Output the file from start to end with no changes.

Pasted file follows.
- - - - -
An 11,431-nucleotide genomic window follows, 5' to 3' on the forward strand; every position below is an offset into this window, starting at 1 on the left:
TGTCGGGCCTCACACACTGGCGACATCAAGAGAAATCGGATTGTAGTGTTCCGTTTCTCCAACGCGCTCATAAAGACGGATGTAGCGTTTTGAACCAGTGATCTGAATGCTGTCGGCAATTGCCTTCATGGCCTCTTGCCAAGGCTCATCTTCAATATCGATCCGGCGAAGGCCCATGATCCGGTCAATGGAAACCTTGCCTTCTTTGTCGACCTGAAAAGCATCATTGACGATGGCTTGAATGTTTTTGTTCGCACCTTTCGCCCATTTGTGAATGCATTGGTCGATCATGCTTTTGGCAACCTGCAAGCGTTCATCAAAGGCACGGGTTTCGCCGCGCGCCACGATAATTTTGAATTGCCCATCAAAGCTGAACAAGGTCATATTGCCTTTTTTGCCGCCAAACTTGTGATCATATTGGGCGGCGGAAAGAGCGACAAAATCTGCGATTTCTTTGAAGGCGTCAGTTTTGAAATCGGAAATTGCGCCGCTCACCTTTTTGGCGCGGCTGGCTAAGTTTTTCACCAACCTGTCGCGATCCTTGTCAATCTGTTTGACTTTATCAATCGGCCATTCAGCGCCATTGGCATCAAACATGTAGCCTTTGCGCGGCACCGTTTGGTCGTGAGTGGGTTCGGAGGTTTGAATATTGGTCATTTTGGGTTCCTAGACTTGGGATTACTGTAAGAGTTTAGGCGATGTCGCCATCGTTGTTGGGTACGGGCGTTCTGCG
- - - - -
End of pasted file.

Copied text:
An 11,431-nucleotide genomic window follows, 5' to 3' on the forward strand; every position below is an offset into this window, starting at 1 on the left:
TGTCGGGCCTCACACACTGGCGACATCAAGAGAAATCGGATTGTAGTGTTCCGTTTCTCCAACGCGCTCATAAAGACGGATGTAGCGTTTTGAACCAGTGATCTGAATGCTGTCGGCAATTGCCTTCATGGCCTCTTGCCAAGGCTCATCTTCAATATCGATCCGGCGAAGGCCCATGATCCGGTCAATGGAAACCTTGCCTTCTTTGTCGACCTGAAAAGCATCATTGACGATGGCTTGAATGTTTTTGTTCGCACCTTTCGCCCATTTGTGAATGCATTGGTCGATCATGCTTTTGGCAACCTGCAAGCGTTCATCAAAGGCACGGGTTTCGCCGCGCGCCACGATAATTTTGAATTGCCCATCAAAGCTGAACAAGGTCATATTGCCTTTTTTGCCGCCAAACTTGTGATCATATTGGGCGGCGGAAAGAGCGACAAAATCTGCGATTTCTTTGAAGGCGTCAGTTTTGAAATCGGAAATTGCGCCGCTCACCTTTTTGGCGCGGCTGGCTAAGTTTTTCACCAACCTGTCGCGATCCTTGTCAATCTGTTTGACTTTATCAATCGGCCATTCAGCGCCATTGGCATCAAACATGTAGCCTTTGCGCGGCACCGTTTGGTCGTGAGTGGGTTCGGAGGTTTGAATATTGGTCATTTTGGGTTCCTAGACTTGGGATTACTGTAAGAGTTTAGGCGATGTCGCCATCGTTGTTGGGTACGGGCGTTCTGCG